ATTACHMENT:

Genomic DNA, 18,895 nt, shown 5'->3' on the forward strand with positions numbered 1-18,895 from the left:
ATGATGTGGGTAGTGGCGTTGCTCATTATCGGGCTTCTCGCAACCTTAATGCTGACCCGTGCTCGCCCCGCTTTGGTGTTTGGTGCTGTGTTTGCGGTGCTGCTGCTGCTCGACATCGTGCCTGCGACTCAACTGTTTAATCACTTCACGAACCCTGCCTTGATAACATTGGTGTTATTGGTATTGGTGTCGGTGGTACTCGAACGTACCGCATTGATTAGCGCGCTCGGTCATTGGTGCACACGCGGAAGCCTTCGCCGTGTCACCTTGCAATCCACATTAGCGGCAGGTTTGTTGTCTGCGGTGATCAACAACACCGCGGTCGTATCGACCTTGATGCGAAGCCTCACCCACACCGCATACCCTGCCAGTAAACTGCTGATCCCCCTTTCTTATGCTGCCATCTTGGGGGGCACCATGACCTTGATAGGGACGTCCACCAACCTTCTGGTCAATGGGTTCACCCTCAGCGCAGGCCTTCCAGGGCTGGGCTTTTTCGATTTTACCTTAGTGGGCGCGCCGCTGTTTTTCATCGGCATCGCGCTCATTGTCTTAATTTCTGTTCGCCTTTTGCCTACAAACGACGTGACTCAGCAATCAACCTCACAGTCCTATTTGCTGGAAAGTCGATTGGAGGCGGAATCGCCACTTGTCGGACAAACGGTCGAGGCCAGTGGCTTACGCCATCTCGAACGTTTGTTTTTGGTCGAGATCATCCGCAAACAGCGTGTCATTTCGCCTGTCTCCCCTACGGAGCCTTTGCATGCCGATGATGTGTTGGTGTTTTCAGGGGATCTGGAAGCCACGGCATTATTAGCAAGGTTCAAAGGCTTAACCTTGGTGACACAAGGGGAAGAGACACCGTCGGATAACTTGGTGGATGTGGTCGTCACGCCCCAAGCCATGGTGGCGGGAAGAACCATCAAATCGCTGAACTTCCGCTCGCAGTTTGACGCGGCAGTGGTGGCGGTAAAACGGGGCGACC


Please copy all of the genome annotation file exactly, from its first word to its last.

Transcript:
Genomic DNA, 18,895 nt, shown 5'->3' on the forward strand with positions numbered 1-18,895 from the left:
ATGATGTGGGTAGTGGCGTTGCTCATTATCGGGCTTCTCGCAACCTTAATGCTGACCCGTGCTCGCCCCGCTTTGGTGTTTGGTGCTGTGTTTGCGGTGCTGCTGCTGCTCGACATCGTGCCTGCGACTCAACTGTTTAATCACTTCACGAACCCTGCCTTGATAACATTGGTGTTATTGGTATTGGTGTCGGTGGTACTCGAACGTACCGCATTGATTAGCGCGCTCGGTCATTGGTGCACACGCGGAAGCCTTCGCCGTGTCACCTTGCAATCCACATTAGCGGCAGGTTTGTTGTCTGCGGTGATCAACAACACCGCGGTCGTATCGACCTTGATGCGAAGCCTCACCCACACCGCATACCCTGCCAGTAAACTGCTGATCCCCCTTTCTTATGCTGCCATCTTGGGGGGCACCATGACCTTGATAGGGACGTCCACCAACCTTCTGGTCAATGGGTTCACCCTCAGCGCAGGCCTTCCAGGGCTGGGCTTTTTCGATTTTACCTTAGTGGGCGCGCCGCTGTTTTTCATCGGCATCGCGCTCATTGTCTTAATTTCTGTTCGCCTTTTGCCTACAAACGACGTGACTCAGCAATCAACCTCACAGTCCTATTTGCTGGAAAGTCGATTGGAGGCGGAATCGCCACTTGTCGGACAAACGGTCGAGGCCAGTGGCTTACGCCATCTCGAACGTTTGTTTTTGGTCGAGATCATCCGCAAACAGCGTGTCATTTCGCCTGTCTCCCCTACGGAGCCTTTGCATGCCGATGATGTGTTGGTGTTTTCAGGGGATCTGGAAGCCACGGCATTATTAGCAAGGTTCAAAGGCTTAACCTTGGTGACACAAGGGGAAGAGACACCGTCGGATAACTTGGTGGATGTGGTCGTCACGCCCCAAGCCATGGTGGCGGGAAGAACCATCAAATCGCTGAACTTCCGCTCGCAGTTTGACGCGGCAGTGGTGGCGGTAAAACGGGGCGACC